The following post is from Ted Nordhaus, responding to an essay from David Hawkins of the NRDC.


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You and I have always maintained a respectful relationship so I’ll pass on the name calling and just respond to the content of your response.

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You say, "the authors are wrong in their claim that we have to wait for new ‘breakthrough’ technologies before we can move away from dirty resources." You know this in not true. We have never suggested such a thing. We made clear in our book, we made clear in the New Republic excerpt, and we made clear in our most recent post here at Grist that we support regulating carbon, we support doing so now, and that taking these steps will indeed help us begin the move away from dirty energy sources. We have a longstanding record of supporting efforts to regulate carbon, going back well before the publication of our original essay, and we continue to hold a clear and consistent position on the subject.

You further misrepresent our argument by suggesting that, "in arguing for ‘breakthrough’ technologies rather than deployment of today’s clean energy solutions, Nordhaus and Shellenberger are peddling the same false choice the Bush administration has used to justify its retrograde policies for the past seven years." Again this is patently false. I challenge you to find anything that we have said that would suggest that we should delay deploying present clean energy technology while we wait for future technology. To the contrary, we have advocated buying down the price of clean energy technologies through procurement and other incentive policies in order to speed their deployment.

What we did say was that carbon regulations and pricing, while sufficient to achieve modest reductions in global carbon emissions, would not be sufficient to achieve the deep reductions that climate scientists and environmental organizations, including your own, have called for. You, in fact, acknowledge this to be the case when you write, "while necessary, it is also true that an emissions cap on carbon isn’t sufficient to drive the more profound technology changes we need to harmonize economic growth and climate protection."

It is you, not we, who is promoting a "false choice." We state clearly that a regulatory framework is a necessary part of the solution to the climate crisis. It is you, not we, who suggest that doing so contradicts establishing a serious public technology policy and investment agenda. This is the real false choice and reveals the true priorities of the environmental movement, or at least your corner of it. One can acknowledge the need for a regulatory framework while also recognizing that it is not the silver bullet that NRDC and others suggest that it is. One can take the need for a regulatory framework seriously without insisting that it subsume all else. One might even have the temerity to suggest that it is indeed not the most important element needed to transform the global energy economy without "dismissing" the need for regulation.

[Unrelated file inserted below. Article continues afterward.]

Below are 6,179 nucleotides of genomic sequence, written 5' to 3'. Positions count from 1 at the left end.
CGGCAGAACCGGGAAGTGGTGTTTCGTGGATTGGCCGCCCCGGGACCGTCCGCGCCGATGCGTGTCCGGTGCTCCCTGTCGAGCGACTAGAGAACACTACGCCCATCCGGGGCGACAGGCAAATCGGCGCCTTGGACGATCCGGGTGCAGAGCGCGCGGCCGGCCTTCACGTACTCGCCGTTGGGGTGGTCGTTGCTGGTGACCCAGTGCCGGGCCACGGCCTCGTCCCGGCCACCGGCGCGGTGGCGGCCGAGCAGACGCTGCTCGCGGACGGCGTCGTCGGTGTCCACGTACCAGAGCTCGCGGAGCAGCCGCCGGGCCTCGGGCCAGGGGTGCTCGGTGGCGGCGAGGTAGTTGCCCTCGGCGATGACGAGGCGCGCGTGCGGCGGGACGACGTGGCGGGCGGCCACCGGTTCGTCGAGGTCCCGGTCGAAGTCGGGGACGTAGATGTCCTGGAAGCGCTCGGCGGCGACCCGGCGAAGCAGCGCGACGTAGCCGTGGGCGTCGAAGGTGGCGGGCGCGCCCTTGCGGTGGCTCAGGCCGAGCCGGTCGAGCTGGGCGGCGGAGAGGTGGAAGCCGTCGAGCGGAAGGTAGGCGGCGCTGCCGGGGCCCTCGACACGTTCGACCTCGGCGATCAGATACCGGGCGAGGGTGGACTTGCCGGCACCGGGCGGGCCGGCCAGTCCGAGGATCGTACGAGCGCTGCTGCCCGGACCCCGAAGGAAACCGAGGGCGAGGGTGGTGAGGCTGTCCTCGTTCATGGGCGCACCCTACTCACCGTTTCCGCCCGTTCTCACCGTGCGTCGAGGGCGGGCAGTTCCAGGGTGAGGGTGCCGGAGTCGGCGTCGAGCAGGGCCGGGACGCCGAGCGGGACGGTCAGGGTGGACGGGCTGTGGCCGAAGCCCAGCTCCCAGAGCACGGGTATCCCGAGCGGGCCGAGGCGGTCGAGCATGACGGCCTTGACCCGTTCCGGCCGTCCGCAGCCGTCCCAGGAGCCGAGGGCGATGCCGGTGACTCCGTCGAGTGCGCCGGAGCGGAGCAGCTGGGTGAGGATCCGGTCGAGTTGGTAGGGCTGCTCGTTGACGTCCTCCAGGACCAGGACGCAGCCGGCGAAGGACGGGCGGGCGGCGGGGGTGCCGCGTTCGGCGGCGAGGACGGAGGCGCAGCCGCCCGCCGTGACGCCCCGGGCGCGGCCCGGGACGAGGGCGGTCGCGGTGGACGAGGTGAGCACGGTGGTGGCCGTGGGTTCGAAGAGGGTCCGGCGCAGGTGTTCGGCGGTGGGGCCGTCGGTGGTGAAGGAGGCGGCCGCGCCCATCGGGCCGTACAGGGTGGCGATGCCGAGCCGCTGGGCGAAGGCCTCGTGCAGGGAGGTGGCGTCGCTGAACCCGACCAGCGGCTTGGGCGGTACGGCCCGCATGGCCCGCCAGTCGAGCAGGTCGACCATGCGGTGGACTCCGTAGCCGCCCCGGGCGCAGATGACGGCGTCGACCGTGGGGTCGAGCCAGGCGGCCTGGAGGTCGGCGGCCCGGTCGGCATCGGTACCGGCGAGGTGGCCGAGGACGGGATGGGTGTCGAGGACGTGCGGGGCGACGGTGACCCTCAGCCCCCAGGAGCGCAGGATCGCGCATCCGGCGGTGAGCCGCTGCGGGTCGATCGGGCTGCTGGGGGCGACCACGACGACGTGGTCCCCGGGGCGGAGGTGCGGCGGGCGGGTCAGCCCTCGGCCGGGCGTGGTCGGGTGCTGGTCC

Finally, I would suggest that we might not be the ones who are "passionate, but confused" in this debate. IPCC and Stern both are clear about the need for exponential increases in the level of public investment in clean energy technology. Moreover, any effective regulatory strategy must be global and must, by most accounts, establish a harmonized price for carbon. Perhaps you would like to take a few minutes to explain to the good readers here at Grist how you intend to prevail upon China and India to establish such a price?

You are correct that Socolow and Pacala demonstrated that global warming emissions could be cut deeply through the deployment of current technology. What you neglect to mention is that they estimated that doing so would require establishing a price for carbon that is dramatically higher than anything being proposed by NRDC in either the U.S. Congress or international negotiations to renew the Kyoto treaty. Moreover, among the wedges used by Socolow and Pacala were "clean coal" and nuclear, technologies that NRDC has, to date, been unwilling to endorse.

Update [2007-9-30 18:33:27 by David Roberts]: Somehow when I originally posted the essay, I omitted the last paragraph. My apologies! Here it is:

David, it’s time that we leveled with policy makers, the rank and file membership of the environmental movement, and the American public, about what we can and cannot expect carbon regulations and pricing to realistically accomplish. Yes it will achieve meaningful reductions and yes it can help set the table for and establish market conditions more amenable to the much deeper reductions we will need to make. But you know as well as we do that those steps, of themselves, will not achieve the deep reductions in CO2 emissions that we need to make. It is unfortunate that some one who is so deeply committed to addressing the climate crisis is so sanguine in his faith that the private sector will make unprecedented levels of investment in early stage research, development, and deployment of breakthrough alternative energy technologies in response to carbon prices that no serious energy expert or economist, including those you cite, believes to be sufficient to justify such an investment. It’s time to take the technology challenge as seriously as the carbon challenge rather than simply wishing the problem away by assuming that with the right market conditions the private sector will simply take care of it.